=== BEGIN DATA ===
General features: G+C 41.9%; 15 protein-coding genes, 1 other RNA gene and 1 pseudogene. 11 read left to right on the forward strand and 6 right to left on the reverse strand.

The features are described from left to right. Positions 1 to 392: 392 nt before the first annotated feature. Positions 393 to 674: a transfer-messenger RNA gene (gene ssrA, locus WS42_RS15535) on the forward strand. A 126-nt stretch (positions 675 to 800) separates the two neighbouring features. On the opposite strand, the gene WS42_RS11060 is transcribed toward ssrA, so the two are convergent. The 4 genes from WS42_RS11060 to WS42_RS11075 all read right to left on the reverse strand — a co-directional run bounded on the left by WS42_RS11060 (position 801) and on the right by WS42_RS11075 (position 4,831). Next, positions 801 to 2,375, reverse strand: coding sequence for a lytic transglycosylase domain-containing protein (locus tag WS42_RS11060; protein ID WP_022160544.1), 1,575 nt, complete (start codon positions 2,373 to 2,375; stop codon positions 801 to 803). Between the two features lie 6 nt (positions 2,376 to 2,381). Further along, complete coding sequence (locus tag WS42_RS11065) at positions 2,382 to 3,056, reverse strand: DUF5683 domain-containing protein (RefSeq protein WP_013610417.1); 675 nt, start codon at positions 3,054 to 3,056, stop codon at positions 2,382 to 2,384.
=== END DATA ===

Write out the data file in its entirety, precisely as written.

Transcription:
General features: G+C 41.9%; 15 protein-coding genes, 1 other RNA gene and 1 pseudogene. 11 read left to right on the forward strand and 6 right to left on the reverse strand.

The features are described from left to right. Positions 1 to 392: 392 nt before the first annotated feature. Positions 393 to 674: a transfer-messenger RNA gene (gene ssrA, locus WS42_RS15535) on the forward strand. A 126-nt stretch (positions 675 to 800) separates the two neighbouring features. On the opposite strand, the gene WS42_RS11060 is transcribed toward ssrA, so the two are convergent. The 4 genes from WS42_RS11060 to WS42_RS11075 all read right to left on the reverse strand — a co-directional run bounded on the left by WS42_RS11060 (position 801) and on the right by WS42_RS11075 (position 4,831). Next, positions 801 to 2,375, reverse strand: coding sequence for a lytic transglycosylase domain-containing protein (locus tag WS42_RS11060; protein ID WP_022160544.1), 1,575 nt, complete (start codon positions 2,373 to 2,375; stop codon positions 801 to 803). Between the two features lie 6 nt (positions 2,376 to 2,381). Further along, complete coding sequence (locus tag WS42_RS11065) at positions 2,382 to 3,056, reverse strand: DUF5683 domain-containing protein (RefSeq protein WP_013610417.1); 675 nt, start codon at positions 3,054 to 3,056, stop codon at positions 2,382 to 2,384.